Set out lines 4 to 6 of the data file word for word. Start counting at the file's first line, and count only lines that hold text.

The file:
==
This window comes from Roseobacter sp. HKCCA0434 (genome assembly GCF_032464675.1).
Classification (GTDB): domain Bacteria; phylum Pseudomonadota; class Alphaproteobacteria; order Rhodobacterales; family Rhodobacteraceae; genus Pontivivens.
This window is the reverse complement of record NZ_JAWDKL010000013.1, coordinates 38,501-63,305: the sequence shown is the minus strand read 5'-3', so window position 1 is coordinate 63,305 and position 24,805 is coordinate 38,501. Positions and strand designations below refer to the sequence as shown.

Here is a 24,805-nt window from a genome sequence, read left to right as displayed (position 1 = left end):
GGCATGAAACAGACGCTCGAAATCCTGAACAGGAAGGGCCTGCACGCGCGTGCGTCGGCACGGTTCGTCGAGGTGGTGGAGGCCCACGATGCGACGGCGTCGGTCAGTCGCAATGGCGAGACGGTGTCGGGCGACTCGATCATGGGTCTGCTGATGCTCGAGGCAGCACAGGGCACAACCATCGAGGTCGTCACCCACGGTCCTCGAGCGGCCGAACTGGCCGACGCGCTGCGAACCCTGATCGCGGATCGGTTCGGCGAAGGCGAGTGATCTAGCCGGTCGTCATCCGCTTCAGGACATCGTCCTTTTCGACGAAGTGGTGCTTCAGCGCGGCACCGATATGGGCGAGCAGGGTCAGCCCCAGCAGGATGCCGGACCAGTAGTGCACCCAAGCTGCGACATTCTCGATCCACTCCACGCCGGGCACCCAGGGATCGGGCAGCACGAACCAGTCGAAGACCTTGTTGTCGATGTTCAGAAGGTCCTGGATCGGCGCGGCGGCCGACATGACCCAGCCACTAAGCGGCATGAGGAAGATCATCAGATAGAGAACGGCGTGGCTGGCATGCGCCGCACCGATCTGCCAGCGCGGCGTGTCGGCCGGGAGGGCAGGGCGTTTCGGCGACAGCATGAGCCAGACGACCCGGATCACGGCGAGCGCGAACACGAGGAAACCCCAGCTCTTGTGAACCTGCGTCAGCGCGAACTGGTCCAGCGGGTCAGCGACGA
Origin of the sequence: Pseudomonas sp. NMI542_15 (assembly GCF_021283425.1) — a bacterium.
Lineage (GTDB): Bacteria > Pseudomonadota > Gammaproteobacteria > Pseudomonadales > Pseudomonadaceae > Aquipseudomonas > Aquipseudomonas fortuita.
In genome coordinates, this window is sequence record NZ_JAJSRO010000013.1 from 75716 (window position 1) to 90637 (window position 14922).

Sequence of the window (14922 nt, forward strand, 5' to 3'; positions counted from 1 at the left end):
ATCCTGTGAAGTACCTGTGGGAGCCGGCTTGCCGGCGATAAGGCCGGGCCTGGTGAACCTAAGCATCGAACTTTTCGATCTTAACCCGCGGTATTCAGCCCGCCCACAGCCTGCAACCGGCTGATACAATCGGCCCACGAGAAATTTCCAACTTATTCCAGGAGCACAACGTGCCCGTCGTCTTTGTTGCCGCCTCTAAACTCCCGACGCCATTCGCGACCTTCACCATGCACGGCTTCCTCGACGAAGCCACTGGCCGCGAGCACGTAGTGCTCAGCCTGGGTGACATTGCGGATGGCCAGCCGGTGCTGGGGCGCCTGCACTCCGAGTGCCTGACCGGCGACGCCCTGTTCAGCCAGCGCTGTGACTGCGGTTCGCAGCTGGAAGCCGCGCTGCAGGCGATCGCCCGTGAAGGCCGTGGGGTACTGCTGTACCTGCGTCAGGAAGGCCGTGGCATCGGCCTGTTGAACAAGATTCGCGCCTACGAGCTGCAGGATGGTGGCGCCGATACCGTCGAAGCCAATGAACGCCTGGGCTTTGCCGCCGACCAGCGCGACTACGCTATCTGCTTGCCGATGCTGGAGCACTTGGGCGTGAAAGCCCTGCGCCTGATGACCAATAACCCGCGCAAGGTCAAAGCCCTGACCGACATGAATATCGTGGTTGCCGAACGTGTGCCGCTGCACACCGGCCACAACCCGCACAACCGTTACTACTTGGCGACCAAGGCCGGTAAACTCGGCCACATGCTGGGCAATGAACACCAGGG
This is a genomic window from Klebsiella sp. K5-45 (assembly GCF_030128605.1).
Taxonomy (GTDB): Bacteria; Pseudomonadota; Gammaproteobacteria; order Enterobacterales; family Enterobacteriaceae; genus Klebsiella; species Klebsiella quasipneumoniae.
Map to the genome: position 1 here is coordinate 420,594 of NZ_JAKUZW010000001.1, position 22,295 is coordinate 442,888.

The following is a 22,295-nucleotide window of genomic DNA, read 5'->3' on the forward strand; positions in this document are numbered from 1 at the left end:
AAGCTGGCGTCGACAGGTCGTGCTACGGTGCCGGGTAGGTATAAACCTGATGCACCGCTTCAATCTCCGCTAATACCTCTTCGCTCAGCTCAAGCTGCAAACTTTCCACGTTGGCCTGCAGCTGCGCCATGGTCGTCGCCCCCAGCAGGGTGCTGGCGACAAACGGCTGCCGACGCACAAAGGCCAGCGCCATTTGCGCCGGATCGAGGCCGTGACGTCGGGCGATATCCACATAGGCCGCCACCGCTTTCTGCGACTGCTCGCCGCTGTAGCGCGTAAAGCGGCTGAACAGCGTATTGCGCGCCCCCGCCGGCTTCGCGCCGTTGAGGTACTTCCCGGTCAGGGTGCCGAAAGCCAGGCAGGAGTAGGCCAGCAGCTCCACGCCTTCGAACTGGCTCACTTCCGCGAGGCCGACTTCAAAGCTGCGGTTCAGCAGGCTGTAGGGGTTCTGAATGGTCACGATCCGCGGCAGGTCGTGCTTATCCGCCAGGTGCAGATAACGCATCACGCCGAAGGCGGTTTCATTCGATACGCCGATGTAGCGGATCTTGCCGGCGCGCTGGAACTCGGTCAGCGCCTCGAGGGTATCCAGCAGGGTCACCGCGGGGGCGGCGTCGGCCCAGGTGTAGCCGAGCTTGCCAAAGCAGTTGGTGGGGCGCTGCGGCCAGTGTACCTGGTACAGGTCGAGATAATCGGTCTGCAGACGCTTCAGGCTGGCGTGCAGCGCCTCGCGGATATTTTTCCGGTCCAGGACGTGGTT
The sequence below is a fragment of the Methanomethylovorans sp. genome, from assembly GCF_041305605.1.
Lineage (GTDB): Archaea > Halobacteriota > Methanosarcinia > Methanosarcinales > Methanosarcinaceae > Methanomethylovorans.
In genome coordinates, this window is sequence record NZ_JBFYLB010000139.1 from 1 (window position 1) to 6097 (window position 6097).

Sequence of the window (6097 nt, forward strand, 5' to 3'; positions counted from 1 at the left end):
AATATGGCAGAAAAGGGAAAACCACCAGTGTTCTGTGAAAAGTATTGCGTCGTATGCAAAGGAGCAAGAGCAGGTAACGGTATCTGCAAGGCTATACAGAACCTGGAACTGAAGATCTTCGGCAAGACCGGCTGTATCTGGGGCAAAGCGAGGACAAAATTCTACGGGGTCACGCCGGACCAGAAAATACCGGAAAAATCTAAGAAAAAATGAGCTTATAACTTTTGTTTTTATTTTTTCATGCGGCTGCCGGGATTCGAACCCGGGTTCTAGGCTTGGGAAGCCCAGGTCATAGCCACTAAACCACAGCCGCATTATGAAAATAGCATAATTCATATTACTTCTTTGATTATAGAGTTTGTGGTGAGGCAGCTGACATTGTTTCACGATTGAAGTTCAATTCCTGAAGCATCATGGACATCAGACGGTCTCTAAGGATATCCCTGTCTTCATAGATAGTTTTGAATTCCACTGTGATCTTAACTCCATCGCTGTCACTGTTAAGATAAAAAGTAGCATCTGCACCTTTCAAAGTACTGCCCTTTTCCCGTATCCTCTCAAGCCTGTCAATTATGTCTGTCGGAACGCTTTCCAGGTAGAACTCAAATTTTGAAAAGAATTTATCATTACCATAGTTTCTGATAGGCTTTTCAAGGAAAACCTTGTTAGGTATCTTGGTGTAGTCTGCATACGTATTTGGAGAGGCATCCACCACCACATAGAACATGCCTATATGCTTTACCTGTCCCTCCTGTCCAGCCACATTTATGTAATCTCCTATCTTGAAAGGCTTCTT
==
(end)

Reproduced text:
Here is a 24,805-nt window from a genome sequence, read left to right as displayed (position 1 = left end):
GGCATGAAACAGACGCTCGAAATCCTGAACAGGAAGGGCCTGCACGCGCGTGCGTCGGCACGGTTCGTCGAGGTGGTGGAGGCCCACGATGCGACGGCGTCGGTCAGTCGCAATGGCGAGACGGTGTCGGGCGACTCGATCATGGGTCTGCTGATGCTCGAGGCAGCACAGGGCACAACCATCGAGGTCGTCACCCACGGTCCTCGAGCGGCCGAACTGGCCGACGCGCTGCGAACCCTGATCGCGGATCGGTTCGGCGAAGGCGAGTGATCTAGCCGGTCGTCATCCGCTTCAGGACATCGTCCTTTTCGACGAAGTGGTGCTTCAGCGCGGCACCGATATGGGCGAGCAGGGTCAGCCCCAGCAGGATGCCGGACCAGTAGTGCACCCAAGCTGCGACATTCTCGATCCACTCCACGCCGGGCACCCAGGGATCGGGCAGCACGAACCAGTCGAAGACCTTGTTGTCGATGTTCAGAAGGTCCTGGATCGGCGCGGCGGCCGACATGACCCAGCCACTAAGCGGCATGAGGAAGATCATCAGATAGAGAACGGCGTGGCTGGCATGCGCCGCACCGATCTGCCAGCGCGGCGTGTCGGCCGGGAGGGCAGGGCGTTTCGGCGACAGCATGAGCCAGACGACCCGGATCACGGCGAGCGCGAACACGAGGAAACCCCAGCTCTTGTGAACCTGCGTCAGCGCGAACTGGTCCAGCGGGTCAGCGACGA
Origin of the sequence: Pseudomonas sp. NMI542_15 (assembly GCF_021283425.1) — a bacterium.